Toothpaste is not necessary to remove plaque. It is the mechanical motion of the toothbrush that cleans dental plaque off your teeth. Fluoride does help prevent and treat cavities, though.

Does my child need toothpaste at first? No, a child does not need toothpaste at first.

The ADA and AAP recommend a smear of fluoride toothpaste the size of a grain of rice as soon as the first tooth comes in. However, a CDC report reveals that nearly 40% of children use too much toothpaste, which leads to swallowing fluoride and increasing the risk of fluorosis.

Other Tips for Healthy Teeth

The best way to get a full clean in half the time is Triple Bristle’s patented triple sided toothbrush. We even offer a unique Triple Bristle toothbrush just for kids, which includes stickers, more compact brush heads, and an easy-grip handle.

Check out our online store for more great products for the best oral hygiene possible.

Children should start seeing a dentist within six months of their first tooth appearing. Since most children get their first tooth around 6 months old, their first visit to the dental office should be at about 1 year old.

All children should start flossing as soon as they have two teeth next to each other. That’s when toothbrushes are unable to clean all the dental plaque in their mouth. Check out Triple Bristle’s patented unwaxed dental floss to complete that healthy smile.

Kids’ dental probiotics are a great tool for pediatric oral health. According to a 2012 article published in the Journal of Oral Biology and Craniofacial Research, oral probiotics are “very important for developing immunity and prevention of future diseases…in infants and children.”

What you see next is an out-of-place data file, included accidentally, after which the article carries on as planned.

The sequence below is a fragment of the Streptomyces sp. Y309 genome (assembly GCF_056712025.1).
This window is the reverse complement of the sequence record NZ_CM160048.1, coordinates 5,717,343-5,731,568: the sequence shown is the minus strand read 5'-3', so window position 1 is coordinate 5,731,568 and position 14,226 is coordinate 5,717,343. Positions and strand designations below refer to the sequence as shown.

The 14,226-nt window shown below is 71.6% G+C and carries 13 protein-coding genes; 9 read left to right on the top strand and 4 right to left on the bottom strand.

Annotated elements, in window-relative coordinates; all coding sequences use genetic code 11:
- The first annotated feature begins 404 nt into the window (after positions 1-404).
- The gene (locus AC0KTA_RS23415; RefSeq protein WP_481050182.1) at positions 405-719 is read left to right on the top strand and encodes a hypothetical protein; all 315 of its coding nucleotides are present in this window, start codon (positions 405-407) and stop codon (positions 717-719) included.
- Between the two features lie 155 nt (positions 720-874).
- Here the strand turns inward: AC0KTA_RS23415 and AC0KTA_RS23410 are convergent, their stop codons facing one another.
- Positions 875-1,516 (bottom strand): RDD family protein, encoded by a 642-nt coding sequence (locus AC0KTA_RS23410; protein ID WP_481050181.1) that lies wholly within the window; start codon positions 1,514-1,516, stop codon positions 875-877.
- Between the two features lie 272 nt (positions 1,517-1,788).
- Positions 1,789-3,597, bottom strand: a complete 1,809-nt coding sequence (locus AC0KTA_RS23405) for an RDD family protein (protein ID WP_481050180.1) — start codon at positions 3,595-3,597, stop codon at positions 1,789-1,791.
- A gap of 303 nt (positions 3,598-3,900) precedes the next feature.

Dental sealants are thin plastic coatings over the narrow grooves on your back teeth chewing surfaces. The grooves are sealed so that food particles and bacteria cannot settle there, causing cavities. Dental sealants are another way that dentists promote healthy teeth.

Sources

  1. Kulkarni, P., Singh, D. K., & Jalaluddin, M. (2017). Comparison of efficacy of manual and powered toothbrushes in plaque control and gingival inflammation: A clinical study among the population of East Indian Region. Journal of International Society of Preventive & Community Dentistry, 7(4), 168. Full text: https://www.ncbi.nlm.nih.gov/pmc/articles/PMC5558249/
  2. Ranzan, N., Muniz, F. W. M. G., & Rösing, C. K. (2019). Are bristle stiffness and bristle end‐shape related to adverse effects on soft tissues during toothbrushing? A systematic review. International dental journal, 69(3), 171-182. Abstract: https://pubmed.ncbi.nlm.nih.gov/30152076/
  3. Conforti, N. J., Cordero, R. E., Liebman, J., Bowman, J. P., Putt, M. S., Kuebler, D. S., … & Warren, P. R. (2003). An investigation into the effect of three months’ clinical wear on toothbrush efficacy: results from two independent studies. The Journal of clinical dentistry, 14(2), 29-33. Abstract: https://pubmed.ncbi.nlm.nih.gov/12723100/
  4. Oliveira, L. B., Zardetto, C. G. D. C., de Oliveira Rocha, R., Rodrigues, C. R. M. D., & Wanderley, M. T. (2011). Effectiveness of triple-headed toothbrushes and the influence of the person who performs the toothbrushing on biofilm removal. Oral health & preventive dentistry, 9(2). Abstract: https://pubmed.ncbi.nlm.nih.gov/21842016/
  5. Melo, P., Malone, S., Rao, A., & Fine, C. (2020). A 21-Day School-Based Toothbrushing Intervention in Children Aged 6 to 9 Years in Indonesia and Nigeria: Protocol for a Two-Arm Superiority Randomized Controlled Trial. JMIR research protocols, 9(2), e14156. Full text: https://www.ncbi.nlm.nih.gov/pmc/articles/PMC7060496/
  6. Thornton-Evans, G., Junger, M. L., Lin, M., Wei, L., Espinoza, L., & Beltran-Aguilar, E. (2019). Use of Toothpaste and Toothbrushing Patterns Among Children and Adolescents—United States, 2013–2016. Morbidity and Mortality Weekly Report, 68(4), 87. Full text: https://www.cdc.gov/mmwr/volumes/68/wr/mm6804a3.htm
  7. Jindal, G., Pandey, R. K., Singh, R. K., & Pandey, N. (2012). Can early exposure to probiotics in children prevent dental caries? A current perspective. Journal of oral biology and craniofacial research, 2(2), 110-115. Full text: https://www.ncbi.nlm.nih.gov/pmc/articles/PMC3942020/